NAUTICAL ANTIQUES call to mind visions of pirate ships of the Spanish Main, whalers from Nantucket, fast China clippers, sailing ships gliding through the waters beyond the San Francisco Bay or bearing down upon the Pool of London.
Popular nautical antiques include steering wheels, port and starboard lanterns, steamship gauges, telegraphs used to signal instructions from the bridge to the engine room, compasses, hatch covers, binnacles, wooden water casks and ships' bells--among much else. Well-constructed and solid, they were carefully designed for the hard life of the ocean voyage.
Before the 1940s, almost nothing from old ships was saved. Little survives from the days of sail and hardly anything at all exists from before the late 18th Century--except in museums. Ships that were not wrecked were stripped of everything portable when they were retired, although the last captain often kept the binnacle.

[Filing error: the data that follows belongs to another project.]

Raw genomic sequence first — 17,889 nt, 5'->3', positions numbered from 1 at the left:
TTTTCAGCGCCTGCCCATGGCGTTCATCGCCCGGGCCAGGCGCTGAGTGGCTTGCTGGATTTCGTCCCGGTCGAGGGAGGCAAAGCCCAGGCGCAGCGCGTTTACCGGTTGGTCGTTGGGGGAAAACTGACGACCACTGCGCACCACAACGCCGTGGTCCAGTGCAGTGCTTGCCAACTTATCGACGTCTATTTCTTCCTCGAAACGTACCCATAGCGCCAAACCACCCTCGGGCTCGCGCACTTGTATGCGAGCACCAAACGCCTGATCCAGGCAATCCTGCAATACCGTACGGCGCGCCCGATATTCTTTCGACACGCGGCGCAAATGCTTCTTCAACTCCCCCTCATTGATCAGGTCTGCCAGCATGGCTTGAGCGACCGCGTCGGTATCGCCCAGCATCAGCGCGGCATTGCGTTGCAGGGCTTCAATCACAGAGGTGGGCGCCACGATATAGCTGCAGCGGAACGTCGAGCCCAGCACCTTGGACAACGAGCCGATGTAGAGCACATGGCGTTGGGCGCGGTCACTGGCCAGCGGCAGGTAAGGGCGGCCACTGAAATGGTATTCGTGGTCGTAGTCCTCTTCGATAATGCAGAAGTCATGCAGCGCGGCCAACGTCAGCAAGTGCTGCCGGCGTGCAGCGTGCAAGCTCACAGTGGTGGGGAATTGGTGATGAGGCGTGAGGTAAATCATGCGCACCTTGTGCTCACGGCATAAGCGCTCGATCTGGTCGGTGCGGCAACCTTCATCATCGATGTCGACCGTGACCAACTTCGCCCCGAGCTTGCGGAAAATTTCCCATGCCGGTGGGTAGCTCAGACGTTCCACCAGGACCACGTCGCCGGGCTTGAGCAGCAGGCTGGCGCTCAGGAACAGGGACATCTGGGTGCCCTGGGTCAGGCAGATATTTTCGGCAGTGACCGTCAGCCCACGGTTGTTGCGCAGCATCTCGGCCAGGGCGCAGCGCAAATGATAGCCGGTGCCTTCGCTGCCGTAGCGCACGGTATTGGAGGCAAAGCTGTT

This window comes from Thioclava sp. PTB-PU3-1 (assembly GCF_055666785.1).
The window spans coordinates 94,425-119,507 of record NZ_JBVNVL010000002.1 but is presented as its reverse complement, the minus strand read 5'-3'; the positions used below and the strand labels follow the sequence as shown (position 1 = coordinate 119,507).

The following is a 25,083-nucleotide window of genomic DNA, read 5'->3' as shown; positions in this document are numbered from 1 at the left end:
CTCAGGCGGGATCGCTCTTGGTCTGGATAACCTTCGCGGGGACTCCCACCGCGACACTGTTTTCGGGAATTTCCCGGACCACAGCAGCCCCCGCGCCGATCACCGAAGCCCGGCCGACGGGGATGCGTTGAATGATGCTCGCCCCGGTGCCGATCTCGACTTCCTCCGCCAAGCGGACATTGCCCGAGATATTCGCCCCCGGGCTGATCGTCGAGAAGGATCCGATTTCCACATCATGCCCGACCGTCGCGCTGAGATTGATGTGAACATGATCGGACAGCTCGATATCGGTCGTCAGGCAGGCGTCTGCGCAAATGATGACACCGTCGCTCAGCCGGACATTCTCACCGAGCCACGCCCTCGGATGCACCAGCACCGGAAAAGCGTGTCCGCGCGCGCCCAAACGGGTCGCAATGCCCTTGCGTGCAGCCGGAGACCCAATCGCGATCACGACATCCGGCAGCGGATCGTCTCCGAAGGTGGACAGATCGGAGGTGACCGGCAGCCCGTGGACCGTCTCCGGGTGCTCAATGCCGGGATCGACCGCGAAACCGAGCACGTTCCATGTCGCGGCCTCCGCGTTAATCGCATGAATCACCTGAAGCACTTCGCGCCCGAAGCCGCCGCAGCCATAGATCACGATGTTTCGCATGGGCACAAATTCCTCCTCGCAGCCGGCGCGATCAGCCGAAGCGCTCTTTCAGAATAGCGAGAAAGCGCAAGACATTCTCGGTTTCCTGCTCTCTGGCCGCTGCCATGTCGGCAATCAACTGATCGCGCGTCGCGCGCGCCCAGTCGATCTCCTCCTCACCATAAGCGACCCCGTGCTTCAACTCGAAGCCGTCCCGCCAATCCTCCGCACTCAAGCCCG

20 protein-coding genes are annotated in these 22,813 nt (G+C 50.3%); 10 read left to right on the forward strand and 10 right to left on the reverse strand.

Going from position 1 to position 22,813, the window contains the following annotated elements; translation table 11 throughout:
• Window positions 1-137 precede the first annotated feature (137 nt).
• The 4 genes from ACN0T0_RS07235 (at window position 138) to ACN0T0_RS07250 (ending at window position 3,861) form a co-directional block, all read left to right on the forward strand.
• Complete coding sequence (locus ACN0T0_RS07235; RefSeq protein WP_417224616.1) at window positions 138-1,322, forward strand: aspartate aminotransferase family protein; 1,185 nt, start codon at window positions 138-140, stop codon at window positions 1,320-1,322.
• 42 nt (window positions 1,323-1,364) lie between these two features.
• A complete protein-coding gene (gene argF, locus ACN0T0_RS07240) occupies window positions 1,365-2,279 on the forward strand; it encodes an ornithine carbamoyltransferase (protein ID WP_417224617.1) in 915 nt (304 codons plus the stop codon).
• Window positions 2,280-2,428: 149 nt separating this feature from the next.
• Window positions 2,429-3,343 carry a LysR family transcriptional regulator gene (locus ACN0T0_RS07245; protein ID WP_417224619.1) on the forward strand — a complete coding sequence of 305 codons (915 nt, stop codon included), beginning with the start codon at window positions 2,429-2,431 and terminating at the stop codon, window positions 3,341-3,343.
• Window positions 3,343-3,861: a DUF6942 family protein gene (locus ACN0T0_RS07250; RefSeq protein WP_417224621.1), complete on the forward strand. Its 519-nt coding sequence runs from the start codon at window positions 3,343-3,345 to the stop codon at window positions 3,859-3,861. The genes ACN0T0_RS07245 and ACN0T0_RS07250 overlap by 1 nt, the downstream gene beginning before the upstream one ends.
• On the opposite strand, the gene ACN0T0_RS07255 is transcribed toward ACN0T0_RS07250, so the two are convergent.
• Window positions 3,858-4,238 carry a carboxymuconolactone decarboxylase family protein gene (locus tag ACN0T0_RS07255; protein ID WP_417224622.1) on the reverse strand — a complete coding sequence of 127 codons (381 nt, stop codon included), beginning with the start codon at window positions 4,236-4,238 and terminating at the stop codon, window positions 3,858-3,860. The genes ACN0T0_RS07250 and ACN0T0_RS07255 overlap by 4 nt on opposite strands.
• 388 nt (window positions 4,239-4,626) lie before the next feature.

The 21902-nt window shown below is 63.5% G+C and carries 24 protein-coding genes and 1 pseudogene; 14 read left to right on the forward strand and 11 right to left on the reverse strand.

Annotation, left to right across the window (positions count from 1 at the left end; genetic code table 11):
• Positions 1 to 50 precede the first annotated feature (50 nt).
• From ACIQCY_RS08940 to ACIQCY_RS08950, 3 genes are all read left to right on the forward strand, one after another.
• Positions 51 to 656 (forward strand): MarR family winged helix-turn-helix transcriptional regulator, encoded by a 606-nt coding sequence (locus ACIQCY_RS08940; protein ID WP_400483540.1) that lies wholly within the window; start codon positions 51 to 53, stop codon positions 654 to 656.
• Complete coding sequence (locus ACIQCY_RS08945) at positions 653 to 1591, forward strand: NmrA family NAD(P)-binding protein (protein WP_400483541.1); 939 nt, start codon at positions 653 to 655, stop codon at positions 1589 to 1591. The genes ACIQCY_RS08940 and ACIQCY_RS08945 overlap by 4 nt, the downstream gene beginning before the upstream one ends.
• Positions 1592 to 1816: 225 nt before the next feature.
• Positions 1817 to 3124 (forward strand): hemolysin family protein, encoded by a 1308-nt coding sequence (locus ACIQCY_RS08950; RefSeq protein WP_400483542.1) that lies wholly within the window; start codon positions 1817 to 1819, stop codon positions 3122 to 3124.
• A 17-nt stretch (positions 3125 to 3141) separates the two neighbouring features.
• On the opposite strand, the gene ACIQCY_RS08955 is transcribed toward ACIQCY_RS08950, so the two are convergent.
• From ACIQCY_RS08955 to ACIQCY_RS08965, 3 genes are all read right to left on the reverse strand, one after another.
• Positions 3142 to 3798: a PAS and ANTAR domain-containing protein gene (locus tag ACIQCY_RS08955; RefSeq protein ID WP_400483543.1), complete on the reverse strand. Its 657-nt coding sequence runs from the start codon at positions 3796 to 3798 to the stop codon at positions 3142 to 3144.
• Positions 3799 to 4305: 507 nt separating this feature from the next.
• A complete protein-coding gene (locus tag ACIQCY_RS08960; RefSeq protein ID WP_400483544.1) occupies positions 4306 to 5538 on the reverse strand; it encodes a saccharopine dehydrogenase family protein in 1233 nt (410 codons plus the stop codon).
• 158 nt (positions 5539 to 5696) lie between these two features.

Collectible material, much of it made of brass, ranges from portholes, bells and cannon to boatswain's whistles, belaying pins and deadeyes (fittings that attach shrouds to the hull). Also well worth collecting are samples of scrimshaw art, as well as intricate models of sailing ships and ocean liners. Or consider an 18th-Century sea chest bearing a painting of mermaids and a full-rigged vessel on the inside cover.